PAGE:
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The NFL was a little more colorful this past weekend, as hundreds of
players wore logoed customized cleats to raise awareness and money for
Players this season have been expressing their personality and
fashion tastes with colorful custom cleats – shoes that would also
violate the NFL dress code and draw a fine. For Week 13 of the football
season, the NFL called a détente on the shoe wars and concocted “My
Cause My Cleats,” a campaign designed to raise awareness for different
social causes. More than a third of the league – over 500 players –
donned cleats with custom designs representing a charity or cause of
“While there has always been interest and adoption at the youth level
in sports, customized footwear has now taken the main stage in many
verticals such as sports with the NFL’s Week 13 efforts or fashion with
UGG stores offering the opportunity on their famous boots,” Josh
Ellsworth, general manager of Stahls’(asi/88984) CAD-CUT Direct
division, tells Counselor. Ellsworth noted the increasing demand for
personalization and advances in a number of decoration techniques,
including heat printing, direct-to-garment, UV printing and embroidery.
“They are helping to drive quality products and, therefore, profitable
new sales opportunities for businesses.”
Traditionally, NFL players must wear shoes without brand names and
logos (beyond that of the shoe manufacturer) – it’s a fine of $6,076 for
first-time infractions and $12,154 for subsequent ones. But the cleats
sported by players last week featured all sorts of colorful logos,
graphics and designs to raise awareness about issues such as domestic
abuse, animal cruelty and rare diseases. NFL Auction has also allowed
bidding on the shoes with 100% of the proceeds benefiting respective
Ellsworth says customized footwear meshes well with the promotional
product industry because it centers on memorability. “Custom branded
shoes can be the next great thing that aligns with a campaign’s goals,”
Ellsworth says. “Consider the following opportunities: customized
footwear that supports a special cause for a charity run/walk,
promotional footwear with a ‘Kick Cancer’ mantra that allows on-demand
customization, promotional sneakers for a company’s event staff that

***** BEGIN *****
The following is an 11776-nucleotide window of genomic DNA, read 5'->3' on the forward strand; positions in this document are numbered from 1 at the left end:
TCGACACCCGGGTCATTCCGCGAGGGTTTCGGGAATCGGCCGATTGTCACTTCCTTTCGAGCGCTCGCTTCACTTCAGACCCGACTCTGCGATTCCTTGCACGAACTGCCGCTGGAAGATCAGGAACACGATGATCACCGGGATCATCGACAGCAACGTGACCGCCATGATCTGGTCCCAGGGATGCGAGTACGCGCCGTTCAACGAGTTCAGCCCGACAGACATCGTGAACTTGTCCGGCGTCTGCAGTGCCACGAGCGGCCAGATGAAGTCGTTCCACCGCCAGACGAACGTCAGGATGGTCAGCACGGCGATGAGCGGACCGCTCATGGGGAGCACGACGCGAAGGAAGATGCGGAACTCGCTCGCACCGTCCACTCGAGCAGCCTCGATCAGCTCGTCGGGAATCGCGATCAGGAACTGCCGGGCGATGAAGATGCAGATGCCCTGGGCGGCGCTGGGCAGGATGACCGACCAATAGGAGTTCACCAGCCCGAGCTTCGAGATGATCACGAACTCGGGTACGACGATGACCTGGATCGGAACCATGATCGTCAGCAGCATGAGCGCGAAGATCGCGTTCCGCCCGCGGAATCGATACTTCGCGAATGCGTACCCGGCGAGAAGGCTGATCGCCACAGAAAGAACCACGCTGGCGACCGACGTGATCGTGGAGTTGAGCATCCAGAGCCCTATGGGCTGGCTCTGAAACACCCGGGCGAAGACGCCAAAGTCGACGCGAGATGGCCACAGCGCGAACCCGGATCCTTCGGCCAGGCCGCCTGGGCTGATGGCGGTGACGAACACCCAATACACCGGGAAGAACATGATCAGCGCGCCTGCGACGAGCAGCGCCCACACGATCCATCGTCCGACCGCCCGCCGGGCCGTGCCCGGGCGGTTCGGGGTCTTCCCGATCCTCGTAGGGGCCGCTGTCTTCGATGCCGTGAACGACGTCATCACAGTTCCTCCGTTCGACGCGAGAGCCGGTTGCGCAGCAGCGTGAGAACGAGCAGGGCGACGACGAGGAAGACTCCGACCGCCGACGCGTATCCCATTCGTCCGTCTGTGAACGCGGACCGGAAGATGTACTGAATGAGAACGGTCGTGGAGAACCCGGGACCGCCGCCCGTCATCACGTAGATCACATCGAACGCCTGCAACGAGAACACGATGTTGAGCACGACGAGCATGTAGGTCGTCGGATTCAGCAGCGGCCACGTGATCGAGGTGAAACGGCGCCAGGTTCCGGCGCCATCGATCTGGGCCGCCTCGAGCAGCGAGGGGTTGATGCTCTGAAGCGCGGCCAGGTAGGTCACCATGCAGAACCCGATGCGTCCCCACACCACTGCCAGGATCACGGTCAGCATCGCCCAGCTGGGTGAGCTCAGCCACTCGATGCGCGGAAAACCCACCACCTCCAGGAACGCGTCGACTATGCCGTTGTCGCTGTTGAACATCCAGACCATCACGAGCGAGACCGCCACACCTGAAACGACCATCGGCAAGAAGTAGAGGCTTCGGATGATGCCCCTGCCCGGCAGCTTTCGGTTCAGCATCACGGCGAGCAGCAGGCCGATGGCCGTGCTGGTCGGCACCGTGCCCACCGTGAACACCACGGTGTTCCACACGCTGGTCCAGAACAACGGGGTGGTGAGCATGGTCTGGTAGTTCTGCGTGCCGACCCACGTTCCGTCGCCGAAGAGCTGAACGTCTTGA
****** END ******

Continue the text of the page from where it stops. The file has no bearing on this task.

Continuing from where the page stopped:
will be on their feet all day or even custom shoes with a player’s name,
number, or hashtag.”
However, Ellsworth warns that there are challenges to consider.
“Footwear does bring in an element of sizing, so inventory risk for
print on demand or in advance promotional opportunities can be costly,”
he says. “The shoe fits when you have a good understanding of exactly
who your customer is and what size they want.”
Here’s a look at several of the cleat designs that were worn by the players.
Washington Capitals winger Alex Ovechkin is quite a hockey player.
Not only has "Ovi" amassed nearly 1,000 NHL points in just over 11
seasons, but he's internationally recognized as one of the game's most
talented and popular players. So admired is the Russian-born Ovechkin
that his likeness is frequently etched on bobbleheads and given away as
part of Washington Capital promotions, with this season being no
However, this year’s bobblehead is a little different.
Included in this bobblehead statue giveaway – part of a promotion that encourages multi-game ticket purchases
– is a clever Ovi “Career Points” counter at the base that can be
manually updated each time a point is scored. So as the winger draws
nearer to the vaunted 1,000-point club, fans can tick off the points in
What makes this small, but not insignificant, feature brilliant is
that it transforms a traditional bobblehead from a somewhat boring
collectible item, usually stored in dark closets and display cases, to
an interactive one that commands attention. People are going to want to
display this item prominently in their home theaters, man (and woman)
caves, desks and offices.
And as Ovi continues to score points well past 1,000 – he’s still in
his prime at 31 and could play another 10 years – this item will prove
to have far more staying power and promotional impact than any
traditional bobblehead ever could.
Harley-Davidson has a longstanding brand connection with pets,
dating back to 1914 when Miss Della Crewe drove cross-country on a
Harley accompanied by her Boston bulldog, Trouble, in the sidecar
sporting a special custom sweater.
“To us, dog is family, and Harley-Davidson is a family-oriented
brand,” says Jodi Politowski, motor clothes manager at the House of
Harley Davidson in Milwaukee. The company also has a strong relationship
with the Humane Society and sponsors many pet-oriented events and
fundraisers to support that partnership.
Pets are welcome at all of the company’s showroom locations, with pet
bowls and treats available for furry friends, as well as an array of
themed merchandise. Initially Harley-Davidson offered collars and
leashes, but eventually its exclusive supplier, Coastal Pet Products,
recognized it should expand its pet product offerings, according to
“Harley riders are passionate about our product,” she says. “Many
will come in when they get a new dog to have it fitted for a
Harley-Davidson collar, and some even pick Harley-related names for
Harley-themed pet merchandise is available for sale on the company website www.houseofharley.com
as well as in showrooms and at Harley-sponsored events. Its best
sellers are its leather-spiked collars, pet apparel for smaller dogs and
a pet fleece hoodie, according to Politowski.